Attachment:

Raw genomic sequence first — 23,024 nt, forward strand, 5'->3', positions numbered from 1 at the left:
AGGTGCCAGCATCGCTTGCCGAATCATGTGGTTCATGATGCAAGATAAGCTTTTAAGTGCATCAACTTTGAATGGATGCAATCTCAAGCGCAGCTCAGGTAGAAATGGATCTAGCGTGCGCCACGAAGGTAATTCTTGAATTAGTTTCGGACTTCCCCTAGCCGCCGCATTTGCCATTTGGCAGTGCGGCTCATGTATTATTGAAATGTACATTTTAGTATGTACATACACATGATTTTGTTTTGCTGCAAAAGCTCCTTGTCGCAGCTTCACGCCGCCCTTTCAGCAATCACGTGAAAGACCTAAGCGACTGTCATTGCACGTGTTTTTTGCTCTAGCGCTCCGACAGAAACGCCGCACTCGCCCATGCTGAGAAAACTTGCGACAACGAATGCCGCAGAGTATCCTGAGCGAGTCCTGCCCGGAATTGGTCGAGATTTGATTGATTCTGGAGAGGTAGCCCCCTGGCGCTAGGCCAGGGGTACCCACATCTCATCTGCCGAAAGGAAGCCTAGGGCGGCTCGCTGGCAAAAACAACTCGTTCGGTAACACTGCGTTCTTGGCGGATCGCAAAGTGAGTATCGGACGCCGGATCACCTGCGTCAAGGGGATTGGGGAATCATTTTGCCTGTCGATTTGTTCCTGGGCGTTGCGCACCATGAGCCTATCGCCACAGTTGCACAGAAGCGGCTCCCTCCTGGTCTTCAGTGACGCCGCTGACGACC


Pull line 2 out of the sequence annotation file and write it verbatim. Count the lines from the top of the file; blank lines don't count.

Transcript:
AGGTGCCAGCATCGCTTGCCGAATCATGTGGTTCATGATGCAAGATAAGCTTTTAAGTGCATCAACTTTGAATGGATGCAATCTCAAGCGCAGCTCAGGTAGAAATGGATCTAGCGTGCGCCACGAAGGTAATTCTTGAATTAGTTTCGGACTTCCCCTAGCCGCCGCATTTGCCATTTGGCAGTGCGGCTCATGTATTATTGAAATGTACATTTTAGTATGTACATACACATGATTTTGTTTTGCTGCAAAAGCTCCTTGTCGCAGCTTCACGCCGCCCTTTCAGCAATCACGTGAAAGACCTAAGCGACTGTCATTGCACGTGTTTTTTGCTCTAGCGCTCCGACAGAAACGCCGCACTCGCCCATGCTGAGAAAACTTGCGACAACGAATGCCGCAGAGTATCCTGAGCGAGTCCTGCCCGGAATTGGTCGAGATTTGATTGATTCTGGAGAGGTAGCCCCCTGGCGCTAGGCCAGGGGTACCCACATCTCATCTGCCGAAAGGAAGCCTAGGGCGGCTCGCTGGCAAAAACAACTCGTTCGGTAACACTGCGTTCTTGGCGGATCGCAAAGTGAGTATCGGACGCCGGATCACCTGCGTCAAGGGGATTGGGGAATCATTTTGCCTGTCGATTTGTTCCTGGGCGTTGCGCACCATGAGCCTATCGCCACAGTTGCACAGAAGCGGCTCCCTCCTGGTCTTCAGTGACGCCGCTGACGACC